I started with a self-portraits because they are very unpredictable to me because I can’t control what’s happing behind the camera.

While taking photos of my mom she suddenly saw cracks in the wall, and started looking at those instead of posing for me.

And then took pictures of my parents, with them I gave myself a limited amount of time in the exact place they were in to take the picture. Because of the slower shutter speed and my dad not sitting still I got photos of him moving his face and blinking.

Eva Thurman

I made these images with an Iphone 7. I flashed with the flash of my professional camera at the same time that I took the portraits with the Iphone. 

Inne De Bruyn

Bij deze foto stelde ik een lange sluitertijd in. Ik trok hem toen we op weg waren in de auto dus er was veel beweging. Hierdoor het vage bewogen beeld.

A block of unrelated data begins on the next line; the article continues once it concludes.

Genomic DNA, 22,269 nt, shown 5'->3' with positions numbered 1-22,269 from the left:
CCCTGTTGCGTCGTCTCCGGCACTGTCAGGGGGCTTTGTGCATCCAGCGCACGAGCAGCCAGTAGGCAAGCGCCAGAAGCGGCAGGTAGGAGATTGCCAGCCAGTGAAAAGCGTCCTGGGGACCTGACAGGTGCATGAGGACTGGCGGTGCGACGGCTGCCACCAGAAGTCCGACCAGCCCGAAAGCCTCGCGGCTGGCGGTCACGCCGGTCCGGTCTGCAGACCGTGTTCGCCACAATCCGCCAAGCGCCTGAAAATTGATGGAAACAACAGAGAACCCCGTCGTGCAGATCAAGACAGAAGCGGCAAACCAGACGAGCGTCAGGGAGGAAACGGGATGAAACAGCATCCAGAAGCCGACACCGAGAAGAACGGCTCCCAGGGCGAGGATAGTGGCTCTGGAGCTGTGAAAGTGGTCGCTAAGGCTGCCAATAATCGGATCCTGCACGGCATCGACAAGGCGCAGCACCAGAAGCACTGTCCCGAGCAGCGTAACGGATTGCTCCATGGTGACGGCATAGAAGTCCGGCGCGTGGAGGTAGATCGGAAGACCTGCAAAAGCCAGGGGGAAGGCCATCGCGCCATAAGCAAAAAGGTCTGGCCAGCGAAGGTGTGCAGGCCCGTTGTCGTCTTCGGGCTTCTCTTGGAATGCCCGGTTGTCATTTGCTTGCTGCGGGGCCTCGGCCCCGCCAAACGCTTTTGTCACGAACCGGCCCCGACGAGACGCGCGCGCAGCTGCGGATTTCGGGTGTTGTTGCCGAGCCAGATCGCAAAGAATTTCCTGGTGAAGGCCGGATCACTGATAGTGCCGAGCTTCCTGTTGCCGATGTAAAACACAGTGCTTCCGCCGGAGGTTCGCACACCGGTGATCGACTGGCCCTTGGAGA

Bij de tweede foto was ik zelfportretten aan het nemen en tegelijkertijd aan het spelen met delen van het beeld te laten wegvallen door onder andere dingen voor de camera te laten vallen tijdens het nemen van een foto.

Bij de laatste foto heb ik met de belichting gespeeld. Het voorwerp, de arm, stond in een donkerdere kamer. Met flash en externe lichtbronnen in te schakelen heb ik deze foto gekregen.

Iris Maselis

Mijn foto’s zijn ontstaan uit het idee om objecten te laten “verdwijnen” door het gebruik van overexposure met behulp van een flits in combinatie met daglicht.

Katinka Meyers

I recently bought 2 boxes of photo material from a secondhand shop and there were a couple of lens filters inside. Unaware of the result and the purpose of the filter I tested one out and took this photograph.

The error of another lens filter and a shutter speed too slow for the subject.

A photograph of a light with extreme under exposure.

Miguel Rozpide Pazo

These three polaroids were taken following three different “mistakes”, Image one was taken out of focus and badly composed. The second image was taken completely overexposed and the last one with the cap of the camera on, so without any light.

Milana Starklova

Curtain with stains.

Overexposed corner of a flat.

Naked body.